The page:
As spring slowly arrived, things improved in the Trask household. Adam was feeling better, even though Lee still worried about him. He regularly took Adamís pulse and talked to his doctor. He had also written off for books on cerebral hemorrhages. Calís spirits were also improved. He kept reminding Lee to keep bread on hand so he would be ready to make a picnic lunch when the azaleas bloomed. He was looking forward to taking Abra to see them.
This short section announced that in May of 1918, the American troops succeeded in a battle in Europe.
When the Silacci boys told Cal the azaleas were in bloom, he and Abra were excited. They went to Lee and asked him to a picnic lunch. They asked Lee and Adam to join them, but the two men declined.
During the picnic, Abra reached for Calís hand. She then told him that she had been afraid of him ever since he accused her of wetting her pants. When Cal said he felt guilty about doing that, Abra said he must never feel guilty, not even about Aaron. Abra also told Cal he was wrong to think he was the only one with a bad parent. She said she had believed that her father had stolen money.
Lee sat at his desk looking at a seed catalogue. When he heard a strange noise, he convinced himself that his age was making him hear ghosts. Then he heard the doorbell ring. At first he refused to get up, for he thought he was imagining things. When he finally went to the door, he found a telegram. After he read the telegram, he made a drink of bromide and waited for Adam to arrive home. He said to himself in a burst of emotion, "God, how I hate the coward!" When Adam entered the house, Lee took him the bromide before he broke the news of Aaronís death.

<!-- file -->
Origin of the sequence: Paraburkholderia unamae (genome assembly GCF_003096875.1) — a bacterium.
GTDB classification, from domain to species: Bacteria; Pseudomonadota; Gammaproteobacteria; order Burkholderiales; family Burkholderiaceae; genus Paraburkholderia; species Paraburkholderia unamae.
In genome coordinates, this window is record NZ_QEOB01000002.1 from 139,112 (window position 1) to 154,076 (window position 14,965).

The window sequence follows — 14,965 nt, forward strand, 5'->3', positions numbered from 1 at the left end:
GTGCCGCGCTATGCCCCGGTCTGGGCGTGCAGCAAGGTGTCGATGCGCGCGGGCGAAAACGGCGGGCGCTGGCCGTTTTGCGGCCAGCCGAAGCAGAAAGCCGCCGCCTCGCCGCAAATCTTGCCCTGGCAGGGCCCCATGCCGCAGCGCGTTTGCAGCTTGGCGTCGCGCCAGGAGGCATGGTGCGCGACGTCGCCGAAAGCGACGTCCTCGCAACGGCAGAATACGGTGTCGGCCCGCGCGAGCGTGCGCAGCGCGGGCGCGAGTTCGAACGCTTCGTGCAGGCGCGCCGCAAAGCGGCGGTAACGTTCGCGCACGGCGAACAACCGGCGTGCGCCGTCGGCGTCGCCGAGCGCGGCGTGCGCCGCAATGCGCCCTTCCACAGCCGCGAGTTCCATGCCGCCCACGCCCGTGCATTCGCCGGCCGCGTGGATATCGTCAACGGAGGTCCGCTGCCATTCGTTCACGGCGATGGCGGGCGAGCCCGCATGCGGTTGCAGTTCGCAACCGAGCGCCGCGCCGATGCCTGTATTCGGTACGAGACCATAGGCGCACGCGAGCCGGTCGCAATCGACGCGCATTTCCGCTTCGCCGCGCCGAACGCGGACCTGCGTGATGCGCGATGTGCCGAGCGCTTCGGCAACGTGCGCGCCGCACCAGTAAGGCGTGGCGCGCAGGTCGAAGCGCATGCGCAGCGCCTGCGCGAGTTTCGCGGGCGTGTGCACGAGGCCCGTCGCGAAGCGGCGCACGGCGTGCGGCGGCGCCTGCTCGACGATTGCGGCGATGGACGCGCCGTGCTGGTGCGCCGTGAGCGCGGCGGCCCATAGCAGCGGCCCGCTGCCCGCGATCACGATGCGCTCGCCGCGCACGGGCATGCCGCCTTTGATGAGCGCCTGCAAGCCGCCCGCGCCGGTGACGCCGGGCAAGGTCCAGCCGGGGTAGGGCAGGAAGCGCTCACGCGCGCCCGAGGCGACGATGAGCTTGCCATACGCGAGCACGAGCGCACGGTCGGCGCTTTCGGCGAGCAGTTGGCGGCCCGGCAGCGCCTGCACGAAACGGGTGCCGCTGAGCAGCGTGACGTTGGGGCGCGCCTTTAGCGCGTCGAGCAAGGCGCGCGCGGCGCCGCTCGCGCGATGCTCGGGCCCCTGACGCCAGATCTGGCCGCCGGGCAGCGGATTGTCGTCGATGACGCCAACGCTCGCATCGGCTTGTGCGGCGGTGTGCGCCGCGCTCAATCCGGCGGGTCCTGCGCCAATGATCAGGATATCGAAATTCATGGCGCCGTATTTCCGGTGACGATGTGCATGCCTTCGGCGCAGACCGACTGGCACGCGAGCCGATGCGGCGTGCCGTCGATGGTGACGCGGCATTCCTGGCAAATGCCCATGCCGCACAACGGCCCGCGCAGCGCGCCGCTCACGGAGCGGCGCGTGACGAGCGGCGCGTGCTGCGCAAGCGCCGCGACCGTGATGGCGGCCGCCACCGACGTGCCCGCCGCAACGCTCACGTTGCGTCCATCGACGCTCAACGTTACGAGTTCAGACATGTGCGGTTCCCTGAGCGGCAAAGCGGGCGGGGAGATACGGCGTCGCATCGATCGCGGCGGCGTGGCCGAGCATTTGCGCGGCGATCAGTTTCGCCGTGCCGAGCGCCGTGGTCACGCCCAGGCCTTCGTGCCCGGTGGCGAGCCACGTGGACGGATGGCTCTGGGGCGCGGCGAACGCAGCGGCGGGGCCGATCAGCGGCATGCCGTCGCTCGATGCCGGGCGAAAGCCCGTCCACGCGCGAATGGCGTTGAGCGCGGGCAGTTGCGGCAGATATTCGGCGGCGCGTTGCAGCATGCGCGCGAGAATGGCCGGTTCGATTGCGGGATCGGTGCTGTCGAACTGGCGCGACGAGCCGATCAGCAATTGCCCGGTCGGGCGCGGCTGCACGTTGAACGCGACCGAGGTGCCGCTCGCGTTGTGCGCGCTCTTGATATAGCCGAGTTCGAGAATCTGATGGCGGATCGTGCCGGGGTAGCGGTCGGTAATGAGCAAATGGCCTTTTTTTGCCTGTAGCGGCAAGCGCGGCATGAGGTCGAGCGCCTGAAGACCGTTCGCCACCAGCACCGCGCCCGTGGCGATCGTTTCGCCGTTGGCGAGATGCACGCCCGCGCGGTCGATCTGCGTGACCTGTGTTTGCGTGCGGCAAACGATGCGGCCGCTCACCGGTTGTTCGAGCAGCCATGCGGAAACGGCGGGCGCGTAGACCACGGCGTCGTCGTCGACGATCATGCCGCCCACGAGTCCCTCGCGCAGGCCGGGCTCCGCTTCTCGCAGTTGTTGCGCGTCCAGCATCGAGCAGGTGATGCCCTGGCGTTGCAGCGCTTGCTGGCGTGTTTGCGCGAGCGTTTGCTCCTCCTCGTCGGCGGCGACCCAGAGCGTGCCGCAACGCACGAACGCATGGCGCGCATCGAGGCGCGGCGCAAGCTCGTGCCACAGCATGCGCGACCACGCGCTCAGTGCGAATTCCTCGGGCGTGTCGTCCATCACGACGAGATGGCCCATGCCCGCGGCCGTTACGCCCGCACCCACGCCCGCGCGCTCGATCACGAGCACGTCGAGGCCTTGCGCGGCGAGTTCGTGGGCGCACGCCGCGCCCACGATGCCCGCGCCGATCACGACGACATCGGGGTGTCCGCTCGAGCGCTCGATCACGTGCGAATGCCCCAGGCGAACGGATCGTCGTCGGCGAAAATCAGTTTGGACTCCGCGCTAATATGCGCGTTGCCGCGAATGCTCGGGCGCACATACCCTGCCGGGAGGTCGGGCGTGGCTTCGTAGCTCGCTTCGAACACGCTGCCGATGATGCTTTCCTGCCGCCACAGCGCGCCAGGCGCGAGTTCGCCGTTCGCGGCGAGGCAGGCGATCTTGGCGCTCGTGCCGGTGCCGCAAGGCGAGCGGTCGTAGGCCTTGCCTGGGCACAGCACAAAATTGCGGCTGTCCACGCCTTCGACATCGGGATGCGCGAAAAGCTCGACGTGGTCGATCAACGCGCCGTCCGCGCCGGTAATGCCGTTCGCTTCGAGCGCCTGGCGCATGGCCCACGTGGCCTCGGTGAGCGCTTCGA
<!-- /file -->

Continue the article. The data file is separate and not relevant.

There are many ironic contrasts in this next to the last chapter of the novel. It is sadly ironic that while Cal and Abra are enjoying the first signs of spring and their love for one another, Lee finds out that Aaron is dead. When the doorbell rings to announce death, Lee is looking at a spring garden catalogue and planning his new garden. For the first time in weeks, Adam is feeling better and leaving the house after his long period of isolation. He is away when the telegram arrives.
In these contrasts, Steinbeck shows that life is always in a state of flux as it marches through the unending cycle of life and death.
Lee reacts to the news of Aaronís death by saying, "I hate the coward!" He is referring to the fact that Aaron chose to run away from reality by going to war. He certainly knows that all his care in nursing Adam back to health will be for nothing when Adam finds out his favorite son is dead.
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